Mendel's Law

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Mendel's Law
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1. Who was Gregor Mendel?  
Mendel is considered the father of Genetics. He was a monk, biologist and botanist born in Austria in 1822 and who died in 1884. During the years 1853 to 1863 he cultivated pea plants in the gardens of his monastery to be used in his research. His experiments consisted of crossing pea plants of distinct characteristics (size, color of the seeds, etc.), cataloging the results and interpreting them. The experiments led him to enunciate his laws, results published in 1886 with no scientific repercussion at that time. Only at the beginning of the 20th century, in 1902, 18 years after his death, were his merits broadly recognized.



2. What in Genetics is hybridization?  
 Hybridization in Genetics is the crossing of individuals from “pure” and different lineages in relation to a given trait, i.e., the crossing of different homozygous for the studied trait.  In Mendel’s experiments with peas, for example, a plant from a green pea lineage obtained from self fecundation of its ascendants through several generations was crossed (cross fecundation) with another plant from a yellow lineage also obtained by self fecundation of ascendants. (The self fecundation through several generations of ascendants and the exclusive obtainment of individuals with the desired characteristics ensured that the individuals of the parental generation were “pure”, i.e., homozygous for that characteristic.)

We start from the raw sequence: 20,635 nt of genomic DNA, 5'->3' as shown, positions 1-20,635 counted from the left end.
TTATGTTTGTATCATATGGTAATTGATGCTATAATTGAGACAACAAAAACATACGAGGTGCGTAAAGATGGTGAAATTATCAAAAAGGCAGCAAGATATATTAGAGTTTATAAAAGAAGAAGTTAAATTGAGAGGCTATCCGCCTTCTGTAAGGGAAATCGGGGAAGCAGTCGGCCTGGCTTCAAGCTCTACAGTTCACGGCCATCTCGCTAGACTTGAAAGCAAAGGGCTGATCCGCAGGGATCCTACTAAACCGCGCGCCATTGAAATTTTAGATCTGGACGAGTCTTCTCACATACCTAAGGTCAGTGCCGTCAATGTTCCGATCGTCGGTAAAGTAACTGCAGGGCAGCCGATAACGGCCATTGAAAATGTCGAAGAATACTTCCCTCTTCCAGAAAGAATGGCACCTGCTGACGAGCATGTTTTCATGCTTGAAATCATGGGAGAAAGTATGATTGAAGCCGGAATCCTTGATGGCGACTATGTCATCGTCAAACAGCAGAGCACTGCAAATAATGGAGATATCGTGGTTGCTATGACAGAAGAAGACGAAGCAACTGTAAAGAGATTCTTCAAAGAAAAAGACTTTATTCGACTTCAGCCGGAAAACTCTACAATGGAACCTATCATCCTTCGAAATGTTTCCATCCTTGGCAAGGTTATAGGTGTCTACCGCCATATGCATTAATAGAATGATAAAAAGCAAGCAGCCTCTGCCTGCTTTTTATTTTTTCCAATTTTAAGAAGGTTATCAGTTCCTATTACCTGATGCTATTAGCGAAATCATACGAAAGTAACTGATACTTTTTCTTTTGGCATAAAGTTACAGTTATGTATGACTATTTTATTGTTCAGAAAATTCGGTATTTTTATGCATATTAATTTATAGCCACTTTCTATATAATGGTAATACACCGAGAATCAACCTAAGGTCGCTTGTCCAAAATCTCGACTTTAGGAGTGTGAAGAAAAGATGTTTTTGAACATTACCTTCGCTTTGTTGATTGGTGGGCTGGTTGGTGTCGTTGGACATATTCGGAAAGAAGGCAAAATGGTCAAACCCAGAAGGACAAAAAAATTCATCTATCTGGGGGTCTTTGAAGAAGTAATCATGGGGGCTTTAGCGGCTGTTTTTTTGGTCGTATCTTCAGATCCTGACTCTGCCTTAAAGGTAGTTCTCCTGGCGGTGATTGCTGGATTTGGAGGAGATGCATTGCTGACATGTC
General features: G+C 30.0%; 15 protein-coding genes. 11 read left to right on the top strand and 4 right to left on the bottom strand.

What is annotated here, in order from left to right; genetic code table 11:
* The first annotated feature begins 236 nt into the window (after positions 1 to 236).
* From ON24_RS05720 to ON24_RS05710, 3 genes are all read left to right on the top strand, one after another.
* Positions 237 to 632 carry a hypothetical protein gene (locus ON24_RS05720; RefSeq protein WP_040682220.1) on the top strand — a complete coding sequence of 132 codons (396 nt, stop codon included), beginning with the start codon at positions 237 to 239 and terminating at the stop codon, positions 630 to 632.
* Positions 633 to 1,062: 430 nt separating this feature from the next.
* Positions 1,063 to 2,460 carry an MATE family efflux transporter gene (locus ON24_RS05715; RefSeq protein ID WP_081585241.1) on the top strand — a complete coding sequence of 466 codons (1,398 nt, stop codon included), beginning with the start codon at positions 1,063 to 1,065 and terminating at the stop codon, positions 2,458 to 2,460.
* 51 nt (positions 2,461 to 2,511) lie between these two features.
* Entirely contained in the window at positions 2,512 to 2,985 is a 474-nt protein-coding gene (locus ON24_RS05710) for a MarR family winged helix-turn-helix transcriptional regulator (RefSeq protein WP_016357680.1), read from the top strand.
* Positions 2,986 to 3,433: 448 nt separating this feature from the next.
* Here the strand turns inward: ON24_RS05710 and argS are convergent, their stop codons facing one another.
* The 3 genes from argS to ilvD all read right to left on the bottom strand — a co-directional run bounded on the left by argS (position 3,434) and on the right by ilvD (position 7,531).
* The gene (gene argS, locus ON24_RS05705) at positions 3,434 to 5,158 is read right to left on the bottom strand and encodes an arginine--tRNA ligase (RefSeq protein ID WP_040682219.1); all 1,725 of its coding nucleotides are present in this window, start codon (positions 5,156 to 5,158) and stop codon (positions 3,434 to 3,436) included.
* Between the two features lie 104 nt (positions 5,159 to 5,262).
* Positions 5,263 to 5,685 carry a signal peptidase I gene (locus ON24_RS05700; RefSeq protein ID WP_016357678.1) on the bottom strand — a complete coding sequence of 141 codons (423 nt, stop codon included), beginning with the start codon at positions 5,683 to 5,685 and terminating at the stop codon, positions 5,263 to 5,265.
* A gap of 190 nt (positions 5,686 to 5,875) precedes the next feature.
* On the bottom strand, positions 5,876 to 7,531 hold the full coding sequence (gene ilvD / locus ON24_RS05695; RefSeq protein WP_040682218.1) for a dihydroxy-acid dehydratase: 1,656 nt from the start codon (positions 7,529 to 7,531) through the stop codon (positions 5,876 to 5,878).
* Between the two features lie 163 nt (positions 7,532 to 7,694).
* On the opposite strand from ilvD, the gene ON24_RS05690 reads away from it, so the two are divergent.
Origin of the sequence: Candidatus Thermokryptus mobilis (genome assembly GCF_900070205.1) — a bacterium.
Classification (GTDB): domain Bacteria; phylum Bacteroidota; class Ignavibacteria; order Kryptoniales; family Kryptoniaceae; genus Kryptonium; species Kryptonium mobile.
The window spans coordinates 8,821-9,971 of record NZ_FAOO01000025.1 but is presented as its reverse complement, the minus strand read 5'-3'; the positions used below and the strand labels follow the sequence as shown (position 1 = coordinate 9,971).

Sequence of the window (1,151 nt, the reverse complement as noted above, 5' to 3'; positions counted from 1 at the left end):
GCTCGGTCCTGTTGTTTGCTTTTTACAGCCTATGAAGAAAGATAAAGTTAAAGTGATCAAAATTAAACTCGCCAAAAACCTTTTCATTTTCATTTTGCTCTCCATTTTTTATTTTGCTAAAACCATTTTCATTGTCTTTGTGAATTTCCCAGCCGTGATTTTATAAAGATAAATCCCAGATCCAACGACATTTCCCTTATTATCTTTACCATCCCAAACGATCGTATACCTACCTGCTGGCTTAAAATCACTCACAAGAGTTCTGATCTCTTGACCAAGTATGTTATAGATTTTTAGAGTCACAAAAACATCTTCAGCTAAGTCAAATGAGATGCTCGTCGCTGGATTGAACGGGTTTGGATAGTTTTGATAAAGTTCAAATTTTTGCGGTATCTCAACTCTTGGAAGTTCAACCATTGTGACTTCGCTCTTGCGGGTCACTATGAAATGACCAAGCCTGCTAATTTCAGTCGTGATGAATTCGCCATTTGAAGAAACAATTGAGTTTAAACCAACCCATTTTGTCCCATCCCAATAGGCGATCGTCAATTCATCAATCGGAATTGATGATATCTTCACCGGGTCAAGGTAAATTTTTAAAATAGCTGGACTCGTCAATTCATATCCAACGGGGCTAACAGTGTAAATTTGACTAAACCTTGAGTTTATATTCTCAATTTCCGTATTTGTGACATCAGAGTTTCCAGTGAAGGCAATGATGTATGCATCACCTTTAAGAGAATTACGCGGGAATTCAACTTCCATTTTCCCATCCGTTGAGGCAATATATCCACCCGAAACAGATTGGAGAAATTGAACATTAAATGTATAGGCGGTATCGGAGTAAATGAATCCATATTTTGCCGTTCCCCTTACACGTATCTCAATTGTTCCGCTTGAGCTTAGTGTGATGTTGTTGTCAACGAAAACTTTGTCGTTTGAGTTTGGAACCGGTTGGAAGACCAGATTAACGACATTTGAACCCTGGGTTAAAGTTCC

3. What is monohybridism?  
 Monohybridism is the study of only one characteristic in the crossing of two pure individuals (hybridization) for that characteristic. 


4. Considering hybridization in a trait like the color of the flowers of a given plant species (red dominant/ yellow recessive) conditioned by a pair of different alleles, what are the phenotypical results of the first generation (F1) and the phenotypical results of the second generation (F2, formed by crossing among F1 genotypes)? What are the phenotypical proportions in F1 and F2?   
In relation to genotypes and phenotypes the hybridization comprises of: parental generation (P): RR (read), yy (yellow). F1 generation (RR x yy): Ry (red). F2 generation (Ry x Ry): RR (red), Ry (red), Ry (red) and yy (yellow).  In the F1 generation the proportion of red flowers is 100%. In the F2 generation, the phenotypical proportion is three red (75%) to one yellow (25%).
 

5. Considering hybridization in a trait like the color of the flowers of a given plant species (red/yellow) conditioned by a pair of different alleles in relation to complete dominance (red dominant/ yellow recessive), why in the F1 generation is one of the colors missing?